Pvt. Samuel W. Pennypacker of Company F, a future governor of Pennsylvania, defended Haller. “To this regiment of seven hundred and thirty-two men who had left their homes only a few days before, unacquainted with their officers and comrades, and unfamiliar with the ways of warfare, was assigned the task of stopping the progress of the army of Lee. The order has often been criticised, but it was absolutely correct.”
The men of the 26th moved along the Hunterstown Road as fast as their legs could carry them. They stopped at the farm of Henry Witmer, exhausted after a trek of 3-and-a-half miles. Some of the first combat of the Gettysburg Campaign happened here. Klinefelter later described the action. “Suddenly the rebel cavalry appeared on the hill about a hundred yards in our rear. As it was impossible to form in line of battle, the command was given to fall in as best we could along fences at right angles to the road. We obeyed amid a good deal of shouting and yelling, each fighting according to his own discretion. Many of the guns being wet, were useless, but enough were effective to cause the rebels to retire.” The fight lasted about 30 minutes. A number of the 26th militiamen were separated from the main body of the regiment and captured. One man was seriously wounded. Jennings held his position, bracing for another attack. But the assault never transpired, and he ordered the men to resume the retreat.
A grueling and intense march followed through the day and night. The 26th was on the move for an estimated 46 of the next 50 hours, first to Petersburg, Pa., where they received some semblance of a meal courtesy of a sympathetic farmer, and then to Dillsburg, where the regiment fed again. Confederate cavalry remained close by, and at one point the 26th formed in a hollow square to receive an attack that never materialized. “Dirty, stiff, footsore and hungry,” stated Klinefelter of the regiment’s arrival on the outer suburbs of Harrisburg about 3 p.m. on June 28. The Pennsylvanians finished the brutal march at Harrisburg, where an emergency militia from New York attired in spotless uniforms greeted them. Unpleasant words exchanged between the two regiments almost came to fisticuffs.
The regiment remained in the vicinity of Harrisburg, and garrisoned Fort Washington where they drilled. In late July, the men joined an expedition to Greencastle, one of many small-scale defensive actions in the wake of the Confederate invasion. They returned to Harrisburg without incident, and mustered out on Aug. 1, 1863. Each man received about $20 for his service.
The ordeal of the 26th had ended. But the performance of the regiment at Marsh Creek would be long mired in controversy. Some observers dismissed the action as a hasty and panicky retreat in the face of the enemy. Others argued that the officers and men stood, fought and retreated with dignity.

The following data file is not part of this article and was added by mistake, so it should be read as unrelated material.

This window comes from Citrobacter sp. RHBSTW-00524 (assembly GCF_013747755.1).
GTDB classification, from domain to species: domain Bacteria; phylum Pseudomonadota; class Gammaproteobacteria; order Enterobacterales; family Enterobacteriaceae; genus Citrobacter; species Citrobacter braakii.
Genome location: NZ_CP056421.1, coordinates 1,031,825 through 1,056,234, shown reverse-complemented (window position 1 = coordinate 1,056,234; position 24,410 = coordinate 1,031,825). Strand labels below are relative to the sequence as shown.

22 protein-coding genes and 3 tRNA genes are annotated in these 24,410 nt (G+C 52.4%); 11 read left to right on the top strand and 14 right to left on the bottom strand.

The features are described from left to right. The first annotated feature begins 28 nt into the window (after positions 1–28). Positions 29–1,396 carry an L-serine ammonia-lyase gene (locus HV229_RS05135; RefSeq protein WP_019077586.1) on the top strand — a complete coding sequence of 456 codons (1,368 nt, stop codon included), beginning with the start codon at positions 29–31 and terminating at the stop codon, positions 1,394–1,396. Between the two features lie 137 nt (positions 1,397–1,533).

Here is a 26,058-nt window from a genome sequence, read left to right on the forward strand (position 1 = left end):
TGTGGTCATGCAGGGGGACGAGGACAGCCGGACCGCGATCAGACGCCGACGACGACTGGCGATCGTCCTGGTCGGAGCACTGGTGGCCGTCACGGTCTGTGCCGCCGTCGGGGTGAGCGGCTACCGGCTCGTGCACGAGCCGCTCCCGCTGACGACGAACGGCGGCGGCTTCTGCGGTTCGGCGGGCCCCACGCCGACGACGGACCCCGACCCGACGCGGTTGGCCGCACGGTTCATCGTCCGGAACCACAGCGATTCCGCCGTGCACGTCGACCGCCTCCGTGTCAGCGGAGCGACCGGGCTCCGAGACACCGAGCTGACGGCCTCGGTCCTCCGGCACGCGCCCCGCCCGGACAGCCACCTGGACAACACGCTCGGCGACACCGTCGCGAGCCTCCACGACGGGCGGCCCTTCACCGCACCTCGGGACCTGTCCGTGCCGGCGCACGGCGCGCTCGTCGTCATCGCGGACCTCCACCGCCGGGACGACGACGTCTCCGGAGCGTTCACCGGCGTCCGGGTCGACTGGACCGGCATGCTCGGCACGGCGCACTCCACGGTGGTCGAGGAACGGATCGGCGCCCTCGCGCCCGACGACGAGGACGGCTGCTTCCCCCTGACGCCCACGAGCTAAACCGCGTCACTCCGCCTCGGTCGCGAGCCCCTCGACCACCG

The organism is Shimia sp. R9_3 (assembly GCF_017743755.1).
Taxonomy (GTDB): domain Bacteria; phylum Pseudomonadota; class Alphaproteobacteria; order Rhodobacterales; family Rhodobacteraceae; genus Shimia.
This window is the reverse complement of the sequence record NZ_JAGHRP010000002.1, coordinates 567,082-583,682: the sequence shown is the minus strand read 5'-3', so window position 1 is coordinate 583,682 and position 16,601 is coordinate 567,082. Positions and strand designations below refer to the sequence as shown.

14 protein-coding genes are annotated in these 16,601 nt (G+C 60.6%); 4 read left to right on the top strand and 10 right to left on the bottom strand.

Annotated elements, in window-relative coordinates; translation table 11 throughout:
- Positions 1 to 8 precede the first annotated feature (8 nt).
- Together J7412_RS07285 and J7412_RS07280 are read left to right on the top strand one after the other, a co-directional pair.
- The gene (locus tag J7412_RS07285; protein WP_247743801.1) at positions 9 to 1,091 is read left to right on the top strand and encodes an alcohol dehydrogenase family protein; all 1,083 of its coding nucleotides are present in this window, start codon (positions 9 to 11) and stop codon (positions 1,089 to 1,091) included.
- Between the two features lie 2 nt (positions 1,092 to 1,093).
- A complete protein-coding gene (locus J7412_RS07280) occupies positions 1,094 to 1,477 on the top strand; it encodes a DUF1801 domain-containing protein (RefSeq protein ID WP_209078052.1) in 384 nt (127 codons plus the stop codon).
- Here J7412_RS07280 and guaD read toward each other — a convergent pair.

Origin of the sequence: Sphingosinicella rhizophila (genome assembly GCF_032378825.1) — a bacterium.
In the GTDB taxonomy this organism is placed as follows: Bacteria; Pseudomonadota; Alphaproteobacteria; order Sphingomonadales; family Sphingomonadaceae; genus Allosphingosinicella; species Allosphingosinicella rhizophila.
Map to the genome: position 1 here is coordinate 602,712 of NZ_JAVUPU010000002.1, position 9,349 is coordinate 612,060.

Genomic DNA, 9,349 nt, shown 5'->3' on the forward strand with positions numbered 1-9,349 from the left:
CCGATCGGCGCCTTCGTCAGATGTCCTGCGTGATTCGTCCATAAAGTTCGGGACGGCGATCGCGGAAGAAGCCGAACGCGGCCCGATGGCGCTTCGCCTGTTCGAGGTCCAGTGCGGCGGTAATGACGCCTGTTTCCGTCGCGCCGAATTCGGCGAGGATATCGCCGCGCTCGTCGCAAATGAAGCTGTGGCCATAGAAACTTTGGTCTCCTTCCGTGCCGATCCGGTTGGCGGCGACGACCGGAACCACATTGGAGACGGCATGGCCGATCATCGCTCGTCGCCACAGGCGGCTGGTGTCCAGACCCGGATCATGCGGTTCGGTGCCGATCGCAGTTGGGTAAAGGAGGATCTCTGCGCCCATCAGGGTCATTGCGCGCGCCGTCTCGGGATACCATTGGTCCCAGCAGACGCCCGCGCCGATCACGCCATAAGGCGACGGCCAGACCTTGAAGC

Klinefelter put a positive spin on the regiment’s service. “Our unexpected presence awakened doubt in the mind of the Confederate leaders as to the military status, and our retreat kept busy his only available body of cavalry, upon which he was dependent for information.” He added, “There is merit in soldiers knowing when and how to retreat, as well and when and how to fight. We understood it, and retreated; and Company A led in the retreat.”
Klinefelter never returned to the military. He graduated from seminary in 1864, and began his first ministry in Philadelphia, where he organized St. Peters Evangelical Lutheran Church. During an active spiritual career, he served flocks of the faithful of four churches in the region. His connection to the famous Lutheran Theological Seminary would continue, with Klinefelter later serving on the Board of Directors from 1883 to 1886.
He also remained involved in veterans’ affairs. Two battlefield monuments are dedicated to the 26th at Gettysburg. The first marker sits at the regiment’s initial location on Marsh Creek. The second, a bronze statue at the intersection of Chambersburg Road, West Street and Spring Avenue, depicts a militiaman marching to the scene of action. His uniform and accouterments are carefully rendered to reflect a newly minted citizen soldier, a figure modeled on a photograph of the soon to be Gov. Samuel Pennypacker. The application for the memorial was initially dismissed by the Monuments Commission in 1883, with the explanation that only regiments active during the July 1-3 timeframe were eligible. But the influential Pennypacker successfully lobbied for it, and, in 1891, the Pennsylvania legislature made a special appropriation for the monument. Pennypacker, Col. Jennings and Capt. Klinefelter participated at the 1892 dedication ceremony.
Klinefelter lived until age 66, dying in 1903. His remains lie beneath a substantial monument in Philadelphia’s Laurel Hill Cemetery, alongside his two wives. His first wife, Anna, whom he wed in 1866, died in 1884. His second wife, Clara, outlived him by a year. A daughter from Klinefelter’s first marriage, Emma, also survived him.
In a heartfelt obituary in the Lutheran Observer, a friend and fellow minister wrote of Klinefelter: “He was a born gentleman. His unselfish disposition was rare and beautiful. He was one of those fortunate men who seem to have been good from birth.”
References: Samuel P. Bates, History of Franklin County Pennsylvania; E.S. Briedenbaugh (Editor); Pennsylvania College Book: 1832-1882; E. W. Meissenhelder, M.D., Sketch of Co “A” (College Co.), 26th Regt. Penna. Militia; Frederick Klinefelter, An Historical Sketch of Company A, 26th Regiment Penna Volunteer Militia; Cooper H. Wingert, Emergency Men!; The Lutheran Observer, August 14, 1903; Frederick Klinefelter pension record, National Archives, Washington, D.C.; Samuel W. Pennypacker, Autobiography of a Pennsylvanian.
Paul Russinoff of Baltimore, Md., has been a passionate collector and researcher of photographs from the Civil War since elementary school. A subscriber to MI since its inception, representative images from his collection appeared in the Autumn 2014 issue.